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Journal of Middle Eastern Politics & Policy

Topic / Human Rights

“The pain of refugees is a part of me . . .”

Interview with Jay (Jihad) Abdo. Photo credits to Fadia Afashe.

On 24 October 2020 Syrian-American Hollywood actor Jay (Jihad) Abdo cast his vote for the first time ever in a presidential election. He and his wife Fadia Afashe, a lawyer and visual artist, were never allowed to participate in free elections before or even have the choice to vote for a presidential candidate whom they felt connected with. Jay and Fadia were silenced citizens. They didn’t choose to be silent, they were gagged by a bloody regime to which violence has no limits. Yet in the 2020 US election, along with thousands of Syrian-Americans, Jay and Fadia made their voices heard loudly.

In 2011 Jay, Fadia and hundreds of thousands, if not millions, of ordinary and not so ordinary Syrians tore out the bloody gags that choked them for generations. The couple couldn’t simply march down the streets of Damascus or Homs alongside peaceful protesters, they had to be careful. Jay and Fadia are well known artists with a responsibility and public influence that attract the regime’s ire, violence and retribution. Nonetheless, unlike the majority of Syrian artists they refused to be muzzled, especially as the Assad regime’s military industrial complex dropped its barrel bombs, missiles, and chemical weapons over Syrian cities indiscriminately, intentionally targeting civilians and wiping out entire neighborhoods that rose against it.

In the years leading up to the 2011 uprising, dubbed the Dignity Revolution, Syrian artists were organized into informal camps depending on their relationship with the Assad regime and the intelligence apparatus. Those favored by the regime establishment had more opportunities to rise within the Syrian scene of visual and performing arts. Others who maintained a distance from the regime like Jay and Fadia, were “used for the regime’s narrative” Jay told me over the phone. “The regime uses the opposition to showcase an illusion of democracy projected at the free world,” a fake facade of controlled characters playing parts in a false narrative fooling no one. Some artists voluntarily played the role; others had no choice.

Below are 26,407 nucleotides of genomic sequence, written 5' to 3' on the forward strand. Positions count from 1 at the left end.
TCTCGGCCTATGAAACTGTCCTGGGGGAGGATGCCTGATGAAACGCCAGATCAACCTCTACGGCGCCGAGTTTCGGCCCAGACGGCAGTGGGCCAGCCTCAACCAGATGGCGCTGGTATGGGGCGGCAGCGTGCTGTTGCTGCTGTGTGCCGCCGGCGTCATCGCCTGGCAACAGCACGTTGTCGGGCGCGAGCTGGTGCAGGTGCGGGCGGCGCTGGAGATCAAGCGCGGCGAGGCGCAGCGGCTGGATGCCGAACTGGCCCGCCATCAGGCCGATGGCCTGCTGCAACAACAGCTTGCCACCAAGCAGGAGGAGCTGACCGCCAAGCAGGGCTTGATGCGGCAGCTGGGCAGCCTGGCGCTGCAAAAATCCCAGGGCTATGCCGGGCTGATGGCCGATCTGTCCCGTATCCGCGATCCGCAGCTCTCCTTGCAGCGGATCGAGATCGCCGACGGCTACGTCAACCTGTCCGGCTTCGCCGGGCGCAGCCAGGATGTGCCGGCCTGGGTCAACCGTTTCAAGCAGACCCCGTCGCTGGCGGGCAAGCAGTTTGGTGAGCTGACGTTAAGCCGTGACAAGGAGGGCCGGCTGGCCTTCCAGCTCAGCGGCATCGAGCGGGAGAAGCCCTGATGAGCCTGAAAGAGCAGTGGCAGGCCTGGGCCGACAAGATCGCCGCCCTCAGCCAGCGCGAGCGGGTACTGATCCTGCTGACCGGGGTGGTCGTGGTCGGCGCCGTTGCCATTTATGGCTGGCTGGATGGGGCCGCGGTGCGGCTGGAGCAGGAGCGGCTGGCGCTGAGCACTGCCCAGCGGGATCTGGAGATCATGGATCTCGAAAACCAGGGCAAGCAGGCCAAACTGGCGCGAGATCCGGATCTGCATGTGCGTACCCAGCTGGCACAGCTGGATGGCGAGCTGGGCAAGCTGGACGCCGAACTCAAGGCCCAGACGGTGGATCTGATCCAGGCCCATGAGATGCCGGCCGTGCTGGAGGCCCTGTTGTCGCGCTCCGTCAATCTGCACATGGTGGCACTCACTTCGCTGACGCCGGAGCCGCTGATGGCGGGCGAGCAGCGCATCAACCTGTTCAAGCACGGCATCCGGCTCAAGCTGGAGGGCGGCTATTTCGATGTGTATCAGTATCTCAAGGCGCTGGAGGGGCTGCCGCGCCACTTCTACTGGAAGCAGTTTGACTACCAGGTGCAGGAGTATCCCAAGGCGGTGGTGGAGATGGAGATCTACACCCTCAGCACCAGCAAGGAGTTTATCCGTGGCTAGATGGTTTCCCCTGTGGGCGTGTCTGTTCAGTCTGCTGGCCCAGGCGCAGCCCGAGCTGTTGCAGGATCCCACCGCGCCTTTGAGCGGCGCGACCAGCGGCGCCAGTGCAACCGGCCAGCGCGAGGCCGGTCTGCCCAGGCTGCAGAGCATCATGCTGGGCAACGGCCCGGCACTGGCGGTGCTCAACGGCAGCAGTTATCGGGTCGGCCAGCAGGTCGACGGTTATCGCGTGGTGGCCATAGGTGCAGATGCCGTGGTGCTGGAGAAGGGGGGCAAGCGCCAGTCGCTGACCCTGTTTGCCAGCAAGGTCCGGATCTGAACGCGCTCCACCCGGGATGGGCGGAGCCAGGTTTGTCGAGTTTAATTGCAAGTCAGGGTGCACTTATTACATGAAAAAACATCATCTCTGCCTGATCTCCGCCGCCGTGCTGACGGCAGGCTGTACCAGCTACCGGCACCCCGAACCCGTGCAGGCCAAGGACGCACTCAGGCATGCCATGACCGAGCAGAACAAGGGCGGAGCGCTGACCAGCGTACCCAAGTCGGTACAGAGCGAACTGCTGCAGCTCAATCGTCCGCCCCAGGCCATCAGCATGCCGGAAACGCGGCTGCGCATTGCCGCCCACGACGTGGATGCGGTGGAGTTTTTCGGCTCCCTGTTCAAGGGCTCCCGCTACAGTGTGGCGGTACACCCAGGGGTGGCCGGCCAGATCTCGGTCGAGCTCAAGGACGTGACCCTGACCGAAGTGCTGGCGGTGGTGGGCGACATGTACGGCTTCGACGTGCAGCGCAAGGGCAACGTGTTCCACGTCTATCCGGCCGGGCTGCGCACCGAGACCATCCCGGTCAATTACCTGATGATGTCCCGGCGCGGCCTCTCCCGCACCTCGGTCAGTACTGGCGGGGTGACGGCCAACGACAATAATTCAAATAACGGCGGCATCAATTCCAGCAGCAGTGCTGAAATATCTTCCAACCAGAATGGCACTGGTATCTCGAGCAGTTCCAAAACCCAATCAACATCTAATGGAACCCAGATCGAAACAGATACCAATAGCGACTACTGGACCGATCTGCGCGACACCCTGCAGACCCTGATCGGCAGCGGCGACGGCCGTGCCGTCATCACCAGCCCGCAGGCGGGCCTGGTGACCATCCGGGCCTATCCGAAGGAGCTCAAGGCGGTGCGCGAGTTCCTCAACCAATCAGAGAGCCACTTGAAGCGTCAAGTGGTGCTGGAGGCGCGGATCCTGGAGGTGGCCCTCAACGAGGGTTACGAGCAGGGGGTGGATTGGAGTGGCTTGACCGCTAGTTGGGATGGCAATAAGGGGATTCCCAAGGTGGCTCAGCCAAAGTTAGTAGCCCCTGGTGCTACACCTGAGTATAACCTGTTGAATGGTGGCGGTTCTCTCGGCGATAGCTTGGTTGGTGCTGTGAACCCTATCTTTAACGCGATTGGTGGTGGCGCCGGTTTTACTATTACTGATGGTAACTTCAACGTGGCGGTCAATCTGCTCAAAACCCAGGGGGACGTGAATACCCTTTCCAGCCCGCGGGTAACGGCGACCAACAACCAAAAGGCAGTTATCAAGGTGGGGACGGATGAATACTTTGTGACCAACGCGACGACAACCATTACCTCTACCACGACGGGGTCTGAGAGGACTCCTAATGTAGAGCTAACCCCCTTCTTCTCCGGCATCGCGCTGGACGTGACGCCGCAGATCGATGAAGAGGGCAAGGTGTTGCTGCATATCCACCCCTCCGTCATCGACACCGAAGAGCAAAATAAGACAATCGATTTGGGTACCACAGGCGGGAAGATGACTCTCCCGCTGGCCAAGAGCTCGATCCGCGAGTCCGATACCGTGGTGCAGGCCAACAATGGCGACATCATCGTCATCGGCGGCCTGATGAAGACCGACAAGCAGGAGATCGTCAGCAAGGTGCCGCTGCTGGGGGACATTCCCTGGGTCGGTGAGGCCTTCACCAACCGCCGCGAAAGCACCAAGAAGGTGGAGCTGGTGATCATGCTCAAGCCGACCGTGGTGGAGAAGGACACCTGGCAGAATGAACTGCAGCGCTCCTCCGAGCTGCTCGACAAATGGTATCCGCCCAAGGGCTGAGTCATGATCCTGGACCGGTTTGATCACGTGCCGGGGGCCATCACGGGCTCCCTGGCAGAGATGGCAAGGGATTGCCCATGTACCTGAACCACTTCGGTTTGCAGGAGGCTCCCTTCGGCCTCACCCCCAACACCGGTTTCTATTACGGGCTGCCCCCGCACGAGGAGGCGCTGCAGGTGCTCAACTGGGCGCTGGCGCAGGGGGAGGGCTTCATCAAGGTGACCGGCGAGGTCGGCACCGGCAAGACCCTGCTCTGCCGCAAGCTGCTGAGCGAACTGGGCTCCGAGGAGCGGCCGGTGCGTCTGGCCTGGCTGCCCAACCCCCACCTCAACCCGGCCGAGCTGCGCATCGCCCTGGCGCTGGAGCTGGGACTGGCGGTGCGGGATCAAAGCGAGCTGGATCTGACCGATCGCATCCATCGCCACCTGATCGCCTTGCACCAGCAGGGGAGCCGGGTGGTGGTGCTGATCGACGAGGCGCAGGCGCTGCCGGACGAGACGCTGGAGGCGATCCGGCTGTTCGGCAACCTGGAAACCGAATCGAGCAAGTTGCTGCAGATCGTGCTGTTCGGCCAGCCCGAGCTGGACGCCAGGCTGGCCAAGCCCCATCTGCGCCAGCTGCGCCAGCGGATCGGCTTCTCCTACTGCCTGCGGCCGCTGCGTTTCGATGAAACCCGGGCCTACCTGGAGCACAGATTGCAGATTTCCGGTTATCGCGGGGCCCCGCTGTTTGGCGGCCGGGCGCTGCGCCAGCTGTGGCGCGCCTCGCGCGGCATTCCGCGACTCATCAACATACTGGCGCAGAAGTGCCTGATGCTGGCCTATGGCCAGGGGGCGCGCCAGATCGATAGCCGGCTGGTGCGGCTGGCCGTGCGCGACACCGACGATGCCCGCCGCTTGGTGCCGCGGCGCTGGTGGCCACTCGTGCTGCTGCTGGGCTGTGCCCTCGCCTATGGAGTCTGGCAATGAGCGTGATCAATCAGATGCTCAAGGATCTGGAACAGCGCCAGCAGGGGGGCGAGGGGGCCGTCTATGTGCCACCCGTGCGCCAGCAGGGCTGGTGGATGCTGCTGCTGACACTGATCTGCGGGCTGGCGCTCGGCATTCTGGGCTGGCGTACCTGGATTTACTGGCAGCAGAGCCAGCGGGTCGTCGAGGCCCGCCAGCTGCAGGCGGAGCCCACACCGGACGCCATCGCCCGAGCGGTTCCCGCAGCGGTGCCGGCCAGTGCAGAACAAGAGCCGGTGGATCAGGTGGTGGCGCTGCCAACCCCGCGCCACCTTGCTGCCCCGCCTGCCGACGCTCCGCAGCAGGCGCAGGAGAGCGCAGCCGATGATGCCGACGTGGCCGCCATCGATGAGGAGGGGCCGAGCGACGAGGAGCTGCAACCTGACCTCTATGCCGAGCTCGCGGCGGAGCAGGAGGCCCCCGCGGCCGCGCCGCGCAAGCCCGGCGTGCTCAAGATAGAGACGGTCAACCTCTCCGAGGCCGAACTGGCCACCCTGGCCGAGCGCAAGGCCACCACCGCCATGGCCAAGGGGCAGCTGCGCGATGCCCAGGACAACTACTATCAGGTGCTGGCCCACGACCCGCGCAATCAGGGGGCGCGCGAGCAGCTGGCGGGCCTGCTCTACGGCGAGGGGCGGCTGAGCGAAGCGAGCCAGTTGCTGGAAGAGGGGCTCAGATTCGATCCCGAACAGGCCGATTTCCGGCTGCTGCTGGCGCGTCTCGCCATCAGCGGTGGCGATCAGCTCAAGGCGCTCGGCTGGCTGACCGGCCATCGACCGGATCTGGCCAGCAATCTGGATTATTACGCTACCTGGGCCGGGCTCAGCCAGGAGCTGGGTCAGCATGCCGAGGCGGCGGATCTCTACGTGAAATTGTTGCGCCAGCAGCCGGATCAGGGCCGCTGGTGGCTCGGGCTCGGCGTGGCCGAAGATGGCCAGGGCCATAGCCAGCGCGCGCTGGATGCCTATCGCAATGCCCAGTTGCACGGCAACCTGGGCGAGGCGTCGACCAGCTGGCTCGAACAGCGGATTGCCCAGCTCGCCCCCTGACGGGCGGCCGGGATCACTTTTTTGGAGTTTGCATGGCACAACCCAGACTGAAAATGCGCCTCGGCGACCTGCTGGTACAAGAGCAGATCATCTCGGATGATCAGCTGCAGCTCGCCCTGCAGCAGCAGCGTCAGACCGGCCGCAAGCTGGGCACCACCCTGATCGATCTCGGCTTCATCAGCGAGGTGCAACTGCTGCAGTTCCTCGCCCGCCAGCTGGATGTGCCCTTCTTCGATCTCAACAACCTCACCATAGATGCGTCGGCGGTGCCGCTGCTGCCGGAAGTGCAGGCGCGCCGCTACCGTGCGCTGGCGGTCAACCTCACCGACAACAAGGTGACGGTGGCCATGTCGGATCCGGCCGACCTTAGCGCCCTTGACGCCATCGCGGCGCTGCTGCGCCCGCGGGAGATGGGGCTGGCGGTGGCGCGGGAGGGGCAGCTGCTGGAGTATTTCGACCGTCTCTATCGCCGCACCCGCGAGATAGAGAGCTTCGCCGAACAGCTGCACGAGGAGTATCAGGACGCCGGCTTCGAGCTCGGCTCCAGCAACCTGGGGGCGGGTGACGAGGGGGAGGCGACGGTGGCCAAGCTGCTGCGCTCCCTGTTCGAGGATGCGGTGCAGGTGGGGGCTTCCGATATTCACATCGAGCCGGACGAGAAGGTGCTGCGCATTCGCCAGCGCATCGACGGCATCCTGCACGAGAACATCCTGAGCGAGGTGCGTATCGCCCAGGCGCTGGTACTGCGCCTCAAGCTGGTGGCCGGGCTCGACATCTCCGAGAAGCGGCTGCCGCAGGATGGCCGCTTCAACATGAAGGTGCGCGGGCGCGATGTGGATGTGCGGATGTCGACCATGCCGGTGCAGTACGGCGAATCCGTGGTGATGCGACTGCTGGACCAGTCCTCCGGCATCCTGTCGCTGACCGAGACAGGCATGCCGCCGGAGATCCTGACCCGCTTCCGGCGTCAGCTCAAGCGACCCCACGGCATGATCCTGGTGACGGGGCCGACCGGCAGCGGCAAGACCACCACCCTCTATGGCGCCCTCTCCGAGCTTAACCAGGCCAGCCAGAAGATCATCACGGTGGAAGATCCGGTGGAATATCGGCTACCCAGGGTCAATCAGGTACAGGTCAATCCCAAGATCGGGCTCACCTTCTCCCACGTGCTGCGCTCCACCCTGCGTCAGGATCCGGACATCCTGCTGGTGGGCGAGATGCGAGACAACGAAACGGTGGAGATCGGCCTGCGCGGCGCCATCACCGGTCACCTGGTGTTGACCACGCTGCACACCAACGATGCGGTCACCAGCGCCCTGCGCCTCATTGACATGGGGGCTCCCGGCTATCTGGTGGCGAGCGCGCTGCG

Given his success and fame in Syrian drama, film and television, Jay found himself frequently invited to speak at talk shows produced by the Syrian state television about liberty, human rights, and equality with other liberal and progressive artists from his small circle of friends and colleagues. “We attempted to express our hopes and ideals through our work, despite the circumstances forced upon us. Our scripts and scenarios showcased a thirst for freedom, democracy and justice,” Jay said, “justifying our covert activism as a response to statements and opinions expressed by the President [Bashar Al-Assad] himself” and embodied in the regime’s narrative of counterfeit democracy.

They chose to remain distanced, despite the privileges provided by the regime to favored artists. “I never received any support from the Syrian state or statesmen. I was always chosen for roles based on my talent and abilities to play the characters. In fact,” Jay said “I was told by producers that my name was forcefully removed from casting lists on orders of the regime, or that I was denied a leading role in favor of a regime favorite.” Multiple branches of the Syrian intelligence apparatus have to grant official approvals for film and television productions.